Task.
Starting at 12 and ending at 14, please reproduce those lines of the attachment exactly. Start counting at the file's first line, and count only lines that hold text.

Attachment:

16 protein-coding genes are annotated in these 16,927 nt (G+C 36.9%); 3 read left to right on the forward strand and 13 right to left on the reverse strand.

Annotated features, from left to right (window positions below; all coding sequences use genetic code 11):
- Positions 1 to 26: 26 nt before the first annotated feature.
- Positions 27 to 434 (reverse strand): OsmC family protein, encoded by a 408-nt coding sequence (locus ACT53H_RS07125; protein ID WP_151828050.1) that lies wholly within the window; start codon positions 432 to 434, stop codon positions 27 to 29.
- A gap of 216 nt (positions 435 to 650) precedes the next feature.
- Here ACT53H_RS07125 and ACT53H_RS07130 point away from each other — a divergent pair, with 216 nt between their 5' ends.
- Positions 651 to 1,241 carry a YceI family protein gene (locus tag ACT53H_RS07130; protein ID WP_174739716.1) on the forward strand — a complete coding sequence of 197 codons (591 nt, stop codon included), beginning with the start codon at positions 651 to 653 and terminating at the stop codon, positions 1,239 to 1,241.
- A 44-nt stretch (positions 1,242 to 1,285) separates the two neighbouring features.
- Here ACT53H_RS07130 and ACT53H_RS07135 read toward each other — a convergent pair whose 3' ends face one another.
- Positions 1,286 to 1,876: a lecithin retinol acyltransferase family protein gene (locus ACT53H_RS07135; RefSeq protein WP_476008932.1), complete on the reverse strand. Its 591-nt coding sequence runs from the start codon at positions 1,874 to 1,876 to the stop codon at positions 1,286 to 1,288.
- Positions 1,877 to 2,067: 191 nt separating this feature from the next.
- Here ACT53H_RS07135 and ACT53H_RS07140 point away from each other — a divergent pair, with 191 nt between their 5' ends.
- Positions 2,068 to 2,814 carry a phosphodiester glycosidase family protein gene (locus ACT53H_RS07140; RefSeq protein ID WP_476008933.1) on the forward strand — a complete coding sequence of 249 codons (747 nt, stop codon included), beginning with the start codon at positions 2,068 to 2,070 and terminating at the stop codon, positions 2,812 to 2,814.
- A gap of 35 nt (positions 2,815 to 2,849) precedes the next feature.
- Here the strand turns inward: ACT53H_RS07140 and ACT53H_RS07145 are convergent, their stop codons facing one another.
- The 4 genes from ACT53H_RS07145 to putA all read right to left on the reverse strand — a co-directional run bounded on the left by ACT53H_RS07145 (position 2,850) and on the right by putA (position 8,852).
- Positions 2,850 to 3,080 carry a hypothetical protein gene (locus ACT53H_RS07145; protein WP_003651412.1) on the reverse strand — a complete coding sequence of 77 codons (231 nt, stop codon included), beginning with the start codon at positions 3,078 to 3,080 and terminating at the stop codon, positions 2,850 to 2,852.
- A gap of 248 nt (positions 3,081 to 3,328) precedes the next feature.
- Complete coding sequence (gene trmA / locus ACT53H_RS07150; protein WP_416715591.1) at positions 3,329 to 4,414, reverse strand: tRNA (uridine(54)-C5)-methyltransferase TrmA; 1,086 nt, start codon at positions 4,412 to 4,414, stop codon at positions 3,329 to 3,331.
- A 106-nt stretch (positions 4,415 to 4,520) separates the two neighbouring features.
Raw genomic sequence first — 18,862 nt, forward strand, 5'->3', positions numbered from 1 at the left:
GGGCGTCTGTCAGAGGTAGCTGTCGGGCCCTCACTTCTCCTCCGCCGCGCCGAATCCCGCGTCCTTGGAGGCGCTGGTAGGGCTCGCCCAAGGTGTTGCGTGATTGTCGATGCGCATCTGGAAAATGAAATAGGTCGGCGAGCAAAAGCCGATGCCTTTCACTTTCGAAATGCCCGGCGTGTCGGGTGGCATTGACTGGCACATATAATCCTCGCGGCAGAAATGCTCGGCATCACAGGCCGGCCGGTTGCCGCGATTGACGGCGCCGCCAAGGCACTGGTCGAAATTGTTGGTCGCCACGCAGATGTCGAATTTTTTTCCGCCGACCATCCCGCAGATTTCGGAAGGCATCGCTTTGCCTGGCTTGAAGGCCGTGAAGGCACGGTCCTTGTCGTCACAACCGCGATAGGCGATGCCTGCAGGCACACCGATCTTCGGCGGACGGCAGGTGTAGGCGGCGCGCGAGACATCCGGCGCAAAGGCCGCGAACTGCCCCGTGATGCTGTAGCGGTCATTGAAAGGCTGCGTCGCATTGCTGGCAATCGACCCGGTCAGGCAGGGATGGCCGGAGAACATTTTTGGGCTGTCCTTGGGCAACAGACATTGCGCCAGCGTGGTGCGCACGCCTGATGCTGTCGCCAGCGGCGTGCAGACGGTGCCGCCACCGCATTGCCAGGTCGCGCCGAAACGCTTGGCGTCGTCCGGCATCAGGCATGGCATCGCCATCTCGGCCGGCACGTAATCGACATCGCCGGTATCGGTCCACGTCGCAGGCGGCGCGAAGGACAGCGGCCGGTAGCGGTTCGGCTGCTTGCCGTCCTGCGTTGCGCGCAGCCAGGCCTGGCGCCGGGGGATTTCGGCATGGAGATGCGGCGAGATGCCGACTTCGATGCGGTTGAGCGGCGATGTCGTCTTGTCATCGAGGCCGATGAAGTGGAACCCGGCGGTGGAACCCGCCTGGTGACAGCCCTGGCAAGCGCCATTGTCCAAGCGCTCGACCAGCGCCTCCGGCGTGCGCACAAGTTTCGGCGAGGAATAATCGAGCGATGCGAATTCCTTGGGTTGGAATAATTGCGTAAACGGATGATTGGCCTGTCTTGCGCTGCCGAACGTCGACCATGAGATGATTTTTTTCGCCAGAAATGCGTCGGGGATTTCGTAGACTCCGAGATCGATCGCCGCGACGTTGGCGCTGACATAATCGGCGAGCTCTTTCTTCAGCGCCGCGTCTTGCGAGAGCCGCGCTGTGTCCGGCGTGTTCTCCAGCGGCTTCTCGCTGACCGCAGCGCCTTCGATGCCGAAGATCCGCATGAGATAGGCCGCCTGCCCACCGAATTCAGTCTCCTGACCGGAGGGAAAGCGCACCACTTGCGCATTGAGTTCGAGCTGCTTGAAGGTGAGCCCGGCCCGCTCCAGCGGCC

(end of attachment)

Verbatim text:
- Here ACT53H_RS07135 and ACT53H_RS07140 point away from each other — a divergent pair, with 191 nt between their 5' ends.
- Positions 2,068 to 2,814 carry a phosphodiester glycosidase family protein gene (locus ACT53H_RS07140; RefSeq protein ID WP_476008933.1) on the forward strand — a complete coding sequence of 249 codons (747 nt, stop codon included), beginning with the start codon at positions 2,068 to 2,070 and terminating at the stop codon, positions 2,812 to 2,814.
- A gap of 35 nt (positions 2,815 to 2,849) precedes the next feature.